Mixed reviews from the GOP side of the aisle to Gov. Chris Gregoire’s call for an economic stimulus plan, government reform and other changes this year:
“This is a financial wreck that she spent four years creating, and then to be shocked when it comes due is a little scary for me. We’ve been saying for 3-4 years this would be a wreck.” (Rep. Joel Kretz, R-Wauconda)
“I’m excited to look at these things, but the proof’s in the pudding.” (Rep. Joe Schmick, R-Colfax)
“This session can’t be about platitudes and it can’t be about slogans. It has to be about real solutions.” (Rep. Richard DeBolt, R-Chehalis) (In fairness, this line is becoming a bit of a slogan in itself. It’s at least the second time DeBolt’s used this line in news conferences.)
What do you think of Butch Otter’s proposed budget, which includes a 5% cut in education?/Idaho Statesman *Love it *Not enough cuts *Too many cuts *Close, but needs work
What do you think of Butch Otter’s proposed budget, which includes a 5% cut in education?/Idaho Statesman
*Not enough cuts
*Too many cuts
*Close, but needs work
From the print paper:
Each January, by tradition, Washington’s top lawmakers choose theme songs for the upcoming session. Most are lighthearted.
Speaking to reporters last week, Senate Majority Leader Lisa Brown read from a Bob Dylan song.
“Broken hands on broken plows, broken treaties, broken vows,” she read. “Broken pipes, broken tools, people bending broken rules.
“Hound dog howling, bullfrog croaking, everything is broken.”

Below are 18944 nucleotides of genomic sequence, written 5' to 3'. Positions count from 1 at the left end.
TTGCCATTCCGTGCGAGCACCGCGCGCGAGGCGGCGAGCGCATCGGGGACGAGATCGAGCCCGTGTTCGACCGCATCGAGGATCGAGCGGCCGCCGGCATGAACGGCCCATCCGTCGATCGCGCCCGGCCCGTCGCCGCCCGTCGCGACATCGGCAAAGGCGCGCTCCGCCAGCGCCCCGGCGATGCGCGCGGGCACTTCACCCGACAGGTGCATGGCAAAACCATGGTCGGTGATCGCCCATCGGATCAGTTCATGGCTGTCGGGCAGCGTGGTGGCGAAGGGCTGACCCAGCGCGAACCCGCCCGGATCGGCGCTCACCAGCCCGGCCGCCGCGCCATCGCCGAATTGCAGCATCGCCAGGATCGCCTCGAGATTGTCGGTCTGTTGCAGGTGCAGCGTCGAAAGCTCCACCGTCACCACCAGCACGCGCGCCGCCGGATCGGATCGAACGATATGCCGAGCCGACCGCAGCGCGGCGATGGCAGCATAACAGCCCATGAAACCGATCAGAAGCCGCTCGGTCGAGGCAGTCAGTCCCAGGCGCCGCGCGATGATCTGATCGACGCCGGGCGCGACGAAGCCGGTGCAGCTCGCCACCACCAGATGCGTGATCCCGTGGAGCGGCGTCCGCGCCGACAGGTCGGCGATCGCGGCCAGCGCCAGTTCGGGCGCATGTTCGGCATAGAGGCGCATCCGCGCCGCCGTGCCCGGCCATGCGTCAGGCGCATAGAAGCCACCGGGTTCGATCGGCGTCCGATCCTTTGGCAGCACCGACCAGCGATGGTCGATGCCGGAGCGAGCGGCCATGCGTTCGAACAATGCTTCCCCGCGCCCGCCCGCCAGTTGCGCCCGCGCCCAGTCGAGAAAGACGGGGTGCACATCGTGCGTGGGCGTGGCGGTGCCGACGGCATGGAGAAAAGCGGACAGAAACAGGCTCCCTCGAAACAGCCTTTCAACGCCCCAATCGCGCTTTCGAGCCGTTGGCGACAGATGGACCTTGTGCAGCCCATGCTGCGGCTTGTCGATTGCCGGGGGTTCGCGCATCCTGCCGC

Welcome to Olympia, on the eve of a $6 billion state budget shortfall. Brown and the state’s other 148 lawmakers on Monday will begin a high-stakes battle over what to cut, what to save, and whether they can persuade a recession-saddled public to support tax increases. The state’s budget woes are fixable, Brown says, but it won’t be easy.
“We’re in uncharted territory,” said state Sen. Karen Fraser, D-Olympia.
The $6 billion gap is unprecedented, although as a percentage, the state’s faced worse.
“It’s not even remotely close to what the 1933 and 1935 legislatures faced,” said historian Don Brazier. Still, he said, “this is the worst that I’ve seen, and I’ve been here 42 years.”
A new lawsuit was filed Tuesday by child care providers, asking a court to force the governor to ask lawmakers for more money for the workers.
It’s the third such suit involving a proposed union contract. After negotiating agreements covering thousands of state-paid workers last summer and fall, Gregoire’s budget director said last month that the deals were not feasible in the face of the state’s budget shortfall. Gregoire didn’t include the proposals – including millions of dollars in cost-of-living increases, more training, and additional benefits – in the budget she proposed to lawmakers Dec. 18.
Service Employees International Union Local 925 filed the suit Tuesday with the superior court in Olympia.
A second local of the same union, SEIU Healthcare 775NW, has filed a similar suit. At stake are raises of 22 cents to 25 cents over the next two years for 23,000 home care workers. The health aides, who earn less than $11 an hour, are paid by the state to help senior citizens and the disabled.
The home care workers’ contract included nearly $27 million in raises, health benefits and training, none of which Gregoire included in her budget suggestion.